UCLA researchers in the Department of Chemistry and Biochemistry have developed a novel trehalose hydrogel to help stabilize proteins for drug delivery.
Proteins are at the core of biologic drugs and are used to treat a range of disease states including arthritis, cancer, and diabetes. However, some of the major challenges with this class of drugs include their intravenous injection, inherent instability, and short half-life in the bloodstream. Hydrogels, defined as networks of crosslinked polymers, have been of great interest as a solution to these protein drug delivery issues. In addition, the natural sugar trehalose has been shown to be an exceptional stabilizer of proteins while preserving the activity of the enzymes. Thus, improved hydrogels may serve as a better scaffold for the stabilization and delivery of proteins.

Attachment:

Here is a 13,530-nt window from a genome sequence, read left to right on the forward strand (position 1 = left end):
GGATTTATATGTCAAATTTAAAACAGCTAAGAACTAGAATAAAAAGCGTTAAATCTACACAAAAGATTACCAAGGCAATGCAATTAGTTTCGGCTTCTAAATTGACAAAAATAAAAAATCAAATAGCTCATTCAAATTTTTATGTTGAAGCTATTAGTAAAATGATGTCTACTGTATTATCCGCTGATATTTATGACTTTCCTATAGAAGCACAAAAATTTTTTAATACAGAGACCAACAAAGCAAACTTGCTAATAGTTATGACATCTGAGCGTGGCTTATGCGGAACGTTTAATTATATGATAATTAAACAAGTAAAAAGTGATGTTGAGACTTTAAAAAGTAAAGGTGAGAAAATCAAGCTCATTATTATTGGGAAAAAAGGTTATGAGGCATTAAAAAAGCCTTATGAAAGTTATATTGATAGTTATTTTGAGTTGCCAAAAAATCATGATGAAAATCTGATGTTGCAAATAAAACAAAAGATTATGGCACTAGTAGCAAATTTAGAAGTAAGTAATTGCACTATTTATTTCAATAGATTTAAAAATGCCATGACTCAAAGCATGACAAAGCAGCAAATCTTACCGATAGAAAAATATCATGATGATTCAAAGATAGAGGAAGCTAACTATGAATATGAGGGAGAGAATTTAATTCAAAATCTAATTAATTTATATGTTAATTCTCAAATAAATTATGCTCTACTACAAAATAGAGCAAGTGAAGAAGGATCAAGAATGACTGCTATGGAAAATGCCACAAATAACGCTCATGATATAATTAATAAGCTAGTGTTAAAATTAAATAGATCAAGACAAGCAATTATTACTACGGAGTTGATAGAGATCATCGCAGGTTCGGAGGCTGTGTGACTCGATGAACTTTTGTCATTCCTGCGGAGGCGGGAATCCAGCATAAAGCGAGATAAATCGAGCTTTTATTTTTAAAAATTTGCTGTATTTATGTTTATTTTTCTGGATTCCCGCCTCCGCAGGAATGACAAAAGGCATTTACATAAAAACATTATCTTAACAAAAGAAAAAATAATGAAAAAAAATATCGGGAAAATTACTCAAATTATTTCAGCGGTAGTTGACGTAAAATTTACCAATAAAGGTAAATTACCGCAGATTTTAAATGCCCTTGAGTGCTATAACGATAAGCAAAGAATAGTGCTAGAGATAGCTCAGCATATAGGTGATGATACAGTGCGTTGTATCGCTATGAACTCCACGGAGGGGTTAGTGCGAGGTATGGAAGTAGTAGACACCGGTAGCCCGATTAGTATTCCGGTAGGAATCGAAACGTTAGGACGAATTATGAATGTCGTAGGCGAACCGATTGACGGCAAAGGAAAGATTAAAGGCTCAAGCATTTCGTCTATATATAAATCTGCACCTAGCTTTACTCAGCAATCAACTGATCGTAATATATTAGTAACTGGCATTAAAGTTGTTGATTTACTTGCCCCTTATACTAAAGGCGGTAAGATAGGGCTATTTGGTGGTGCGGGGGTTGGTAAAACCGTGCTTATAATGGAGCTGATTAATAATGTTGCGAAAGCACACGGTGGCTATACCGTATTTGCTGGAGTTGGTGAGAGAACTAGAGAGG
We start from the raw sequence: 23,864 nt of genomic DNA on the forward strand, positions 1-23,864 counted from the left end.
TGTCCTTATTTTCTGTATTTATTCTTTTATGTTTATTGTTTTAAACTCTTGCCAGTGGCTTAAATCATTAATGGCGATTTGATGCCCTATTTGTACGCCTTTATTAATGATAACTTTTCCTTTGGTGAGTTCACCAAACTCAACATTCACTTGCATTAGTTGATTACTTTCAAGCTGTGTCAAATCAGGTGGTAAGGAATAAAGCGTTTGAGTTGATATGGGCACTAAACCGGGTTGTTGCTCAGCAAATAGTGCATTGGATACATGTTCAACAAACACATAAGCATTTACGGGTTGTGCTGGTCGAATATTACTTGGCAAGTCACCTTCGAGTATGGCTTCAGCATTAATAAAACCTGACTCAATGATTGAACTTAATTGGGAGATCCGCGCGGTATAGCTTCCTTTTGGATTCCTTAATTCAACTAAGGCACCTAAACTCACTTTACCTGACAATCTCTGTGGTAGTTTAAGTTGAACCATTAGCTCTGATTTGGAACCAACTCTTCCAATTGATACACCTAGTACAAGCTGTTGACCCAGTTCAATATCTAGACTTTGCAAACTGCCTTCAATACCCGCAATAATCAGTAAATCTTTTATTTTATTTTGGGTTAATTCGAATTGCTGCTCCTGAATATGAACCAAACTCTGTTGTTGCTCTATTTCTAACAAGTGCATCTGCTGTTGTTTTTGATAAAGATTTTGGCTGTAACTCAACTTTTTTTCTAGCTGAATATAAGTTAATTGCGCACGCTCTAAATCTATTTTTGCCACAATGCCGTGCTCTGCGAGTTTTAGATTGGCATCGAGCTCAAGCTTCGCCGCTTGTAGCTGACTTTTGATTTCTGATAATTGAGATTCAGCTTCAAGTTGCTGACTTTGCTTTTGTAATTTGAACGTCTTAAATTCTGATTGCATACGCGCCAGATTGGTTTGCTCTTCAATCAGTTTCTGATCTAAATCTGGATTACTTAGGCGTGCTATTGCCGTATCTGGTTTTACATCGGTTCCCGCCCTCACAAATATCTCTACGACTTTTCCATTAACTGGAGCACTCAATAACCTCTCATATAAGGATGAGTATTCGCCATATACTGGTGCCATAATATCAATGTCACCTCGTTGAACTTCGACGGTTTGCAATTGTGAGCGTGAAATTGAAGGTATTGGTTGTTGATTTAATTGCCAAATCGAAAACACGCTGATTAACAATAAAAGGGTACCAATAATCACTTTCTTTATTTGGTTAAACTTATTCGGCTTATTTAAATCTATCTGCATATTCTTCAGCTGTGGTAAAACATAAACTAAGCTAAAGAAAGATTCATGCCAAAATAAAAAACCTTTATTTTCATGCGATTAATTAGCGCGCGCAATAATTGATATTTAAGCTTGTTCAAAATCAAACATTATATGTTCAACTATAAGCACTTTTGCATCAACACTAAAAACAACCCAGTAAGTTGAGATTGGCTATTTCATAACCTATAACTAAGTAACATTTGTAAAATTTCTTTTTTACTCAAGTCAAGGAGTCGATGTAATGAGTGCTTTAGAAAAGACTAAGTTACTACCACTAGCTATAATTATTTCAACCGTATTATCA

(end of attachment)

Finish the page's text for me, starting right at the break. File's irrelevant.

Researchers in the UCLA Department of Chemistry and Biochemistry have developed a trehalose hydrogel that aids in the stabilization of proteins. The trehalose-based monomers and additional crosslinkers can be treated with proteins to produce a gel that will stabilize the protein and aid in its delivery. This technology utilizes a short procedure with biocompatible reagents and materials, making it suitable for biomedical applications.
The trehalose hydrogels have been synthesized and demonstrated to be effective in stabilizing proteins.
Biological therapeutics, protein stabilization, polymer chemistry, hydrogel, nanotechnology